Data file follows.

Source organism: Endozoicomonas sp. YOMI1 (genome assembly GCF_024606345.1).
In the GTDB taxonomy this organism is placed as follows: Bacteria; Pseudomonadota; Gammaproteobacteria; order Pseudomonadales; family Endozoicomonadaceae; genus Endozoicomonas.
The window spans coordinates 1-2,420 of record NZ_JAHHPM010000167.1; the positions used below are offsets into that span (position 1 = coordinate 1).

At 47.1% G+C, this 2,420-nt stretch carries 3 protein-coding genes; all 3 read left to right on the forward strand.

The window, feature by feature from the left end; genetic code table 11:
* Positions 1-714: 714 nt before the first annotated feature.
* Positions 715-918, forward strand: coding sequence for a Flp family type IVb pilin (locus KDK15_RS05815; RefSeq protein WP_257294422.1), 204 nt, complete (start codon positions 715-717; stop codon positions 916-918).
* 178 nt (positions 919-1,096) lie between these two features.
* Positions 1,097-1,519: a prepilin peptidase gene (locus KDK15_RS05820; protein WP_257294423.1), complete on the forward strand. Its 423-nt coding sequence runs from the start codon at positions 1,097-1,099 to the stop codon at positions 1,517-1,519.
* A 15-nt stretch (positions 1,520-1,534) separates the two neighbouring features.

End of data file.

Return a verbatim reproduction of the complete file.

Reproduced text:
Source organism: Endozoicomonas sp. YOMI1 (genome assembly GCF_024606345.1).
In the GTDB taxonomy this organism is placed as follows: Bacteria; Pseudomonadota; Gammaproteobacteria; order Pseudomonadales; family Endozoicomonadaceae; genus Endozoicomonas.
The window spans coordinates 1-2,420 of record NZ_JAHHPM010000167.1; the positions used below are offsets into that span (position 1 = coordinate 1).

At 47.1% G+C, this 2,420-nt stretch carries 3 protein-coding genes; all 3 read left to right on the forward strand.

The window, feature by feature from the left end; genetic code table 11:
* Positions 1-714: 714 nt before the first annotated feature.
* Positions 715-918, forward strand: coding sequence for a Flp family type IVb pilin (locus KDK15_RS05815; RefSeq protein WP_257294422.1), 204 nt, complete (start codon positions 715-717; stop codon positions 916-918).
* 178 nt (positions 919-1,096) lie between these two features.
* Positions 1,097-1,519: a prepilin peptidase gene (locus KDK15_RS05820; protein WP_257294423.1), complete on the forward strand. Its 423-nt coding sequence runs from the start codon at positions 1,097-1,099 to the stop codon at positions 1,517-1,519.
* A 15-nt stretch (positions 1,520-1,534) separates the two neighbouring features.